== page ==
Potential deals: St. Brown could
be on the verge of returning to WR1 status. I would prefer Tyreek
Hill, Stefon Diggs, Cooper Kupp and Justin Jefferson rest of season,
but I might consider a straight-up deal for any other receiver
in which I am getting St. Brown in return.
It has become an annual tradition for fantasy managers to speak
glowingly about McLaurin during the offseason, overlook his ever-changing
quarterback situation due to his obvious talent at draft time
and complain about the most recent new quarterback (and the lack
of touchdown upside) during the season.
Taylor Heinicke was not a godsend to McLaurin's managers last
season, but their connection seems to be better this time around.
McLaurin saw more targets than Curtis Samuel for the first time
all season last week. It is probably not a coincidence that McLaurin's
best fantasy efforts this year have come in Heinicke's two starts.
Even more encouraging, McLaurin enjoyed those performances while
seeing plenty of Jaire Alexander and Stephon Gilmore in his coverage.
The rest of Washington's schedule is not a walk in the park for
the receiver group - and the return of Carson Wentz in a couple
of weeks looms large as well. However, it is at least a great
sign that McLaurin and Heinicke are in synch with a Week 9 showdown
coming up against the Vikings (seventh-most generous defense against
receivers) and a Week 12 game with the Falcons' league-worst defense
against wideouts. The thing about McLaurin is that he was delivering
WR2 production with Wentz under center most of the time. It just
was not pretty. Heinicke has just lifted McLaurin's floor a bit
and given him more of the ceiling we want.
Potential deals: Check out the
receivers ranked outside the top 12 to find where McLaurin's sweet
spot might be. I think I would prefer Brandon Aiyuk and DK Metcalf,
but Michael Pittman Jr. and D.J. Moore might be enough to get
one-for-one deals done for McLaurin. The same could be said for
This one hurts. It is also entirely possible it ends up being
a bad call come December. In the end, it is a matter of betting
on Chase's healing power and modern science versus the kind of
hip injury he suffered. For more on this, I will turn to my good
friend Dr. Jesse Morse, who did
a video on Chase's injury a few days ago.
Summing up what Dr. Morse said, Chase will almost certainly need
offseason surgery on his hip. He is expected to return this season,
as the Bengals have hinted with their decision not to place him
on IR. Given Morse's breakdown of the injury, it sounds as if
Chase has almost zero chance of being dominant at any point again
this season. Chase does not need to be dominant to be productive
in fantasy, but can we really expect him to be great with a hip
that needs surgery? He probably also needs the Bengals to show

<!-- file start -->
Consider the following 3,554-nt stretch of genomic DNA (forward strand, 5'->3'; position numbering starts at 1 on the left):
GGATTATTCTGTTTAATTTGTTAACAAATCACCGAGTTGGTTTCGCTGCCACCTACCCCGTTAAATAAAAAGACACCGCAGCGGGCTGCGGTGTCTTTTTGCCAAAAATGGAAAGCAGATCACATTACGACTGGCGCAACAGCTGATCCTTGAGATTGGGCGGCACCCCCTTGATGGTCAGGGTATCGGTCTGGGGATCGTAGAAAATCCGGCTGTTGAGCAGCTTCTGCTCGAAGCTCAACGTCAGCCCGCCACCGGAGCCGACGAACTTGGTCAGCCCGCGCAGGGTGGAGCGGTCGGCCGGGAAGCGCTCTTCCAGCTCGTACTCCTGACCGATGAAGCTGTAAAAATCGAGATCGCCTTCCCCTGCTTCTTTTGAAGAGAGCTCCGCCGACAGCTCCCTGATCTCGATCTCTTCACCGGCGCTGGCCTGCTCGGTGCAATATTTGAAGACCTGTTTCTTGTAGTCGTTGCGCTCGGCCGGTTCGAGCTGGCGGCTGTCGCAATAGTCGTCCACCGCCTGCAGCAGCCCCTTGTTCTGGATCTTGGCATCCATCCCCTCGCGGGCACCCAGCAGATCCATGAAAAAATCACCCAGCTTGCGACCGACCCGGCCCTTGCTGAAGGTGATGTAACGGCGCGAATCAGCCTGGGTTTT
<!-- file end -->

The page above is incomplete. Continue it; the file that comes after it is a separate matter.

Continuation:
something more than they showed in Week 8 against the Browns while
he is out. Given his 4-6 week timeline, the Bengals could be out
of the playoff race by the time he is ready to return, which may
be enough to convince both parties to get his surgery done sooner
There is also the small matter of when Chase is likely to return
and what he will be facing when that happens. Let us assume the
most pessimistic timeline for his recovery. That gives him a shot
at Week 14 - one week before the fantasy playoffs start in most
leagues. During the fantasy playoffs, Cincinnati will travel to
Tampa Bay and New England before wrapping up at home against Buffalo.
All three of those opponents currently rank about the middle of
the pack against receivers, but common sense would tell us that
a less-than-100-percent Chase will see plenty of Carlton Davis,
a Patriots defense with a reputation for shutting down the opponent's
top option (in a likely bad-weather game) and Tre'Davious White.
It is not an impossible task for someone with Chase's talent,
but it is a big ask.
Potential deals: With a few exceptions
(Tyler Boyd and Curtis Samuel among them), I would accept a trade
that allowed me to get a top 24 receiver in exchange for Chase.
Pittman is a curious case. On the plus side, the volume he was
accustomed to seeing from Matt Ryan was there in Sam Ehlinger's
first start in Week 8 (nine targets). That seems unlikely to change.
While Ehlinger is expected to run more and consistently throw
a better deep ball than Ryan, the jury remains out on if that
can and will happen.
Ehlinger is probably an upgrade on Ryan based solely on where
Indianapolis is as an offense right now. However, I am not bullish
on Pittman hanging onto the WR1 dream many of us had for him about
two months ago. Is his talent enough to overcome a green Ehlinger
and upcoming matchups against the Patriots (Week 9), Eagles (Week
11) and Cowboys (Week 13)? The fantasy playoffs appear to be a
less threatening time for the USC product with two matchups against
defenses in the top half of points allowed to receivers (Vikings
in Week 15, Chargers in Week 16). Unfortunately, the Giants and
their strong pass defense await on fantasy championship week.
Potential deals: I would prefer
Amari Cooper, Brandon Aiyuk and DK Metcalf over Pittman at this
point. An offer that enabled me to receive Jakobi Meyers in return
would make me think as well.
Doug Orth has written for FF
Today since 2006 and been featured in USA Today’s Fantasy
Football Preview magazine since 2010. He hosted USA Today’s
hour-long, pre-kickoff fantasy football internet chat every Sunday
in 2012-13 and appears as a guest analyst on a number of national
sports radio shows, including Sirius XM’s “Fantasy Drive”.
Doug is also a member of the Fantasy Sports Writers Association.